I'm a little baffled by the middle eight, which repeats over and over, "You're so like a woman to me." LIKE a woman? Well, if she isn't a woman, then what is she?  But listening to those overlapping harmonies, logic seems irrelevant -- it's the tapestry of vocals that matters, building to a moan of desire. And then it's overtaken by that memorable musical break, with Caribbean steel drums -- the first pop record ever to use steel pan drums (fun facts to know and tell). As Allan Clarke recalls it, just as they were recording this, Tony and Graham happened to hear a busker playing steel pans down on the street and they brought him into the studio. A random choice, but a perfect fit for the springy syncopation of this song, halfway between samba and reggae.     

He brings the song full circle in verse three, picking up the school imagery: "People live and learn but you're still learning / You use my mind and I'll be your teacher." It's time for a new chapter in both their lives, and now that her It Girl status is fading, maybe at last he has a chance. And isn't that what she needs -- someone who can see her as she really is and still believe in her? "When the lesson's over you'll be with me / Then I'll hear the other people saying, / Hey Carrie Anne....." Happy endings all around.

In point of fact, Marianne Faithfull would stay with Mick Jagger for another three years -- but then, who knows what would have happened if Graham Nash had given her this song?  After all, if Patti Boyd could leave George Harrison for Eric Clapton on the strength of "Layla". . . .

2 DOWN, 50 TO GO


NickS said...

. . . the first pop record ever to use steel pan drums (fun facts to know and tell). As Allan Clarke recalls it, just as they were recording this, Tony and Graham happened to hear a busker playing steel pans down on the street and they brought him into the studio.

That is a great story. I like the idea that recording a pop song can have room for chance and accident.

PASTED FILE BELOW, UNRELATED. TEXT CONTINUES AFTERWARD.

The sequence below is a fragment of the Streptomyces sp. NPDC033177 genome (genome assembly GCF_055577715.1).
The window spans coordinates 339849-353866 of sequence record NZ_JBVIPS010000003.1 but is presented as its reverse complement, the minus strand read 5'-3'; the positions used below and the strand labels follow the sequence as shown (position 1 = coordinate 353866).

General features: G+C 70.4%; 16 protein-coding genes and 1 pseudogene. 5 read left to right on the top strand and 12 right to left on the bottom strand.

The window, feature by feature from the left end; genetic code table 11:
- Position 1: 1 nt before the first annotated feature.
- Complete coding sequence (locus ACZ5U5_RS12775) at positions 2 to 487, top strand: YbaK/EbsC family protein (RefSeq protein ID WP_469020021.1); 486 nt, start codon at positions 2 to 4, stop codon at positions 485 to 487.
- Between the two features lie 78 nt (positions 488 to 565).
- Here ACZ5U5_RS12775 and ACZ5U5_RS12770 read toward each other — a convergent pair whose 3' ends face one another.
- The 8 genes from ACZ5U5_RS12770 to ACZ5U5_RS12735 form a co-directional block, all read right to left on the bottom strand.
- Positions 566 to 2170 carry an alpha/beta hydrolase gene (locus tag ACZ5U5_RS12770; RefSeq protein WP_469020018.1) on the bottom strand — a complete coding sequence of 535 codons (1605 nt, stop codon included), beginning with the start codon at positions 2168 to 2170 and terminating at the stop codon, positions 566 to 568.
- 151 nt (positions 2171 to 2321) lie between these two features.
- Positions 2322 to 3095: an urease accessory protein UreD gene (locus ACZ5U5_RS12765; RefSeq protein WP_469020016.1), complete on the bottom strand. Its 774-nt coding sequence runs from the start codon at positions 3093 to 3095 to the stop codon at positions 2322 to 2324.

I haven't listened to the Hollies that much, but for some reason this song feels more contemporary than some of theirs. The sound is obviously dated, but emotionally it feels like it looks forward to New Wave. I don't know why I say that, exactly, a sense of awkwardness that shades into anxiety? But it is such a sunny song.

It does make me think that you should include the date with each song. It would be interesting, when you finish the series, to look at the 52 songs in chronological order and see if there are any groupings which show up.

Holly A Hughes said...

I'll try to mention the release year somewhere in each song, thanks for reminding me. This one is from 1967 (I think I said that somewhere.) This was an interesting time in the Hollies' history, when they were at last writing their own songs, and Graham Nash hadn't yet left. I'm not a big listener to the Hollies -- I only know their hits -- but this song really feels as if they'd hit a groove.

Iñaki said...

I always thought that "like a woman" means "like any other woman" or "like an ordinary woman". He likes the memories he has and the way he saw her long ago, but now she's changed and he has seen she was not that special. Of course I may be wrong, that was just the way I understood it.

Holly A Hughes said...

Good point. That would go along with the acknowledgement that she has changed. Also "a woman" as opposed to the girl he first fell in love with.

k.a. barnes said...

I was named for this song! Always exciting to see it get some attention and appreciated!